The U.S. Congress has renewed the Africa Growth and Opportunity Act, considered a cornerstone of U.S.-Africa trade engagement.

The argument for passing AGOA was well understood by U.S. Congress, according to Brookings. Over the past several weeks, the Senate voted 97 to 1 and the House voted 394 to 37 to reauthorize AGOA for another 10 years.

Congresswoman Karen Bass, a member of the Africa Subcommittee, said in a prepared statement the reauthorization of AGOA was critically important in guaranteeing both a seamless and long-term extension of this important law.

In August 2014, President Barack Obama invited 50 African heads of state to an historic U.S.-Africa Leaders Summit. It was the largest event any American president had held with African heads of state, and helped create the momentum and the coalition that resulted in the Senate voting overwhelmingly Wednesday to extend AGOA, Bass said Thursday.

Congress cleared the legislation a day later.

AGOA, which was up for renewal in September, 2015, deadline, allows products — especially apparel made in Africa using African textiles — to come into the U.S. duty-free. Signed into law in 2000, AGOA was enacted to expand U.S. trade and investment in sub-Saharan Africa, home to some of the fastest-growing economies in the world, according to an earlier AFKInsider report.

For some U.S. companies interested in doing business in Africa, the extension of AGOA has been anything but seamless. Some apparel companies were reluctant to do so over uncertainty about whether AGOA would be renewed.

AGOA and trade with Africa are synonymous for the vast majority of the U.S. apparel and footwear industries doing business on the continent, Steve Lamar  told AFKInsider. Lamar is executive vice president of American Apparel & Footwear Association, a 530-member U.S. trade association. Members do business in Lesotho, Swaziland, Bostwana, South Africa, Ethiopia, Kenya and Madagascar, among others.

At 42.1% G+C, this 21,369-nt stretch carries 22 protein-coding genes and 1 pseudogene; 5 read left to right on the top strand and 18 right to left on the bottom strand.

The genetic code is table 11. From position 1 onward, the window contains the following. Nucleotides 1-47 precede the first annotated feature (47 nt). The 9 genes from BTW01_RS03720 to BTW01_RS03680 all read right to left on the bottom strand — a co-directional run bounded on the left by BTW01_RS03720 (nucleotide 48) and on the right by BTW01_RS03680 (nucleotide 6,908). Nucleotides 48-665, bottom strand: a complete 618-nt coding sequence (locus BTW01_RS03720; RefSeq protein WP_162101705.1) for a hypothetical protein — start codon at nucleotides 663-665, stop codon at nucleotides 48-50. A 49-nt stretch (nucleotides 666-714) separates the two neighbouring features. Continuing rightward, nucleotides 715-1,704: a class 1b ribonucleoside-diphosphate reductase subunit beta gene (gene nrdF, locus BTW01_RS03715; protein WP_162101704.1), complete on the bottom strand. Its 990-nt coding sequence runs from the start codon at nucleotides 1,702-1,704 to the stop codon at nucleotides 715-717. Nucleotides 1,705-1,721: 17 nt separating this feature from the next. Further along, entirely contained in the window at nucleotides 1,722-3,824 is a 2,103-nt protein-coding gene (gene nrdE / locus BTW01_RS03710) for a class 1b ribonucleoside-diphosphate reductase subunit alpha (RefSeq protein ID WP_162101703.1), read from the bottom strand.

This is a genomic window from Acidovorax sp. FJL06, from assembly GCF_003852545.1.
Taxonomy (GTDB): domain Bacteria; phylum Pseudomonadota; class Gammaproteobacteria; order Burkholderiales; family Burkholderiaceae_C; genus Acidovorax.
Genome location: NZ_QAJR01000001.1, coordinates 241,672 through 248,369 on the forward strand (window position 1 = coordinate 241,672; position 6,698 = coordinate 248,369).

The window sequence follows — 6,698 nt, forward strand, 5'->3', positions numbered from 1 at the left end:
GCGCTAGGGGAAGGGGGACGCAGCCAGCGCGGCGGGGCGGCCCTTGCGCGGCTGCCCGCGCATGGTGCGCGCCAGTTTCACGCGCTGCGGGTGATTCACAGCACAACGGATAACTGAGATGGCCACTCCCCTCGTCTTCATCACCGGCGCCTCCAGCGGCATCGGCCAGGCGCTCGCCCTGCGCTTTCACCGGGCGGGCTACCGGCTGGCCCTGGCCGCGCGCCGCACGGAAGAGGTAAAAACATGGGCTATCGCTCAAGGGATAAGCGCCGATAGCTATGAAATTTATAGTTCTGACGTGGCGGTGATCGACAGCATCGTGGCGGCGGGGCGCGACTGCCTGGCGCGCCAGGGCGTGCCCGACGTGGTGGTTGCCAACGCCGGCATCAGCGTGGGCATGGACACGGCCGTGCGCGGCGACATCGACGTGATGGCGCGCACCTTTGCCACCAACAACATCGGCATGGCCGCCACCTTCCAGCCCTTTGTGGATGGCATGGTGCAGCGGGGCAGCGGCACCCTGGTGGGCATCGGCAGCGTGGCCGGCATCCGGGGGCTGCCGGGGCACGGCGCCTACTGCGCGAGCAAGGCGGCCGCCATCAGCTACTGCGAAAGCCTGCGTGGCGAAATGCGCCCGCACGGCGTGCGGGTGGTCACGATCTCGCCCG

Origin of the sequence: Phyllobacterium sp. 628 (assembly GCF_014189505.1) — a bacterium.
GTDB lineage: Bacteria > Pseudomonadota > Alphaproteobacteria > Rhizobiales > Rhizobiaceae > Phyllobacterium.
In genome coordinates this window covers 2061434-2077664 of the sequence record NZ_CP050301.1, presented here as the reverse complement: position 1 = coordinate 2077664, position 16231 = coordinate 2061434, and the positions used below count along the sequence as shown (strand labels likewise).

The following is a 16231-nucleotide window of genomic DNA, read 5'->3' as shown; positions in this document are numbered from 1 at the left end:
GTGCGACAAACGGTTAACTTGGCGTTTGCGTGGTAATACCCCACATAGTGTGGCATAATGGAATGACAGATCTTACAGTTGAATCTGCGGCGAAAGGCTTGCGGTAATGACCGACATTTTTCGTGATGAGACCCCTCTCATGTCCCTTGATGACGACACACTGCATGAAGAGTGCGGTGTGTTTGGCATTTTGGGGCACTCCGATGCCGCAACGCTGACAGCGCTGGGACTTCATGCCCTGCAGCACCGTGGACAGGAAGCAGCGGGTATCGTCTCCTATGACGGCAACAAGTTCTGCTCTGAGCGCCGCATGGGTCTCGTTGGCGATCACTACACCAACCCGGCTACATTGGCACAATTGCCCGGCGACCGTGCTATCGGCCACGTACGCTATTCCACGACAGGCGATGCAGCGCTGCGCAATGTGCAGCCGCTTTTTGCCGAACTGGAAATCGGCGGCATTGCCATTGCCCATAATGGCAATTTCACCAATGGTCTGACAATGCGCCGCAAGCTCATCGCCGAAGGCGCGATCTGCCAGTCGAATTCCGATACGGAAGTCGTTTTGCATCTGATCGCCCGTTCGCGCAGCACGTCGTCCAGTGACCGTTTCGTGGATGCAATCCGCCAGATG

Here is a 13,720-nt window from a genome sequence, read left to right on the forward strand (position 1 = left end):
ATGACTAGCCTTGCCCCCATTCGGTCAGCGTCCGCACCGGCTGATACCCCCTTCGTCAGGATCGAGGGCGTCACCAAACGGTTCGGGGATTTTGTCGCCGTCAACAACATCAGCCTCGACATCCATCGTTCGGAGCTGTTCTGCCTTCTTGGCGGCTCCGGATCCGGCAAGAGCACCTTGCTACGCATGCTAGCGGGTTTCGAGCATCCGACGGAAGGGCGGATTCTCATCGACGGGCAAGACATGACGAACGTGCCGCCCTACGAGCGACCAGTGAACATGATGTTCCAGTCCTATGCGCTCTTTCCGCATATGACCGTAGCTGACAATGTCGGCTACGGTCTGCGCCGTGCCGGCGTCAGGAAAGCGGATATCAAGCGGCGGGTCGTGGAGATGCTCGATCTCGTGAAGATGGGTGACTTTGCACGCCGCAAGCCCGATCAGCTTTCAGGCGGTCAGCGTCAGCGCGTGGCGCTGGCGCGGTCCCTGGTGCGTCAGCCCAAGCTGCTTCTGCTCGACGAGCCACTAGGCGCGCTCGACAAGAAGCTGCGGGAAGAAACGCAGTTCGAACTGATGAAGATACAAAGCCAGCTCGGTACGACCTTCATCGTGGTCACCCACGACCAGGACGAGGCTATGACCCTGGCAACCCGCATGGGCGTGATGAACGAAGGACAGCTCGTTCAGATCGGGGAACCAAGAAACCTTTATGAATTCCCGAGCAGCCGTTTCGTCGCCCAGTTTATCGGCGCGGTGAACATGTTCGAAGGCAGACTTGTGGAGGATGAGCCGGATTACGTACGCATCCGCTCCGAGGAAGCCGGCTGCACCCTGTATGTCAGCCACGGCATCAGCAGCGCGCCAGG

The Apparel & Footwear Association conducted a member survey in 2013. Half the respondents said they were already doing business in Africa. The other half said they were holding back.

One of the things holding them back is worrying that AGOA won’t renew, said Marie D’Avignon, manager of government relations for the association.

AGOA has had great impact on sub-Saharan Africa’s clothing industry and is an important part of the reason why textile plants have started opening across the region, WallStreetJournal reports. It also explains why the trousers Americans buy at Walmart are increasingly from countries such as Ghana.

Lately, though, the law hasn’t encouraged much investment. African industrialists like Chid Liberty, who owns a T-shirt factory in Liberia, have had to worry that a gridlocked Congress would let the bill expire this September, according to WSJ.

“Congress tends to wait to the last minute to do things,” D’Avignon told AFKInsider. “In today’s supply chain, U.S. apparel and footwear companies need to know ahead of time to plan. Most companies plan 18 months out.”

Africa experts have been urging Congress for months to renew AGOA as soon as possible, according to Brookings.

The final step for AGOA is to be signed into law by President Obama, and he said he will do so as soon as it hits his desk, WSJ reports.

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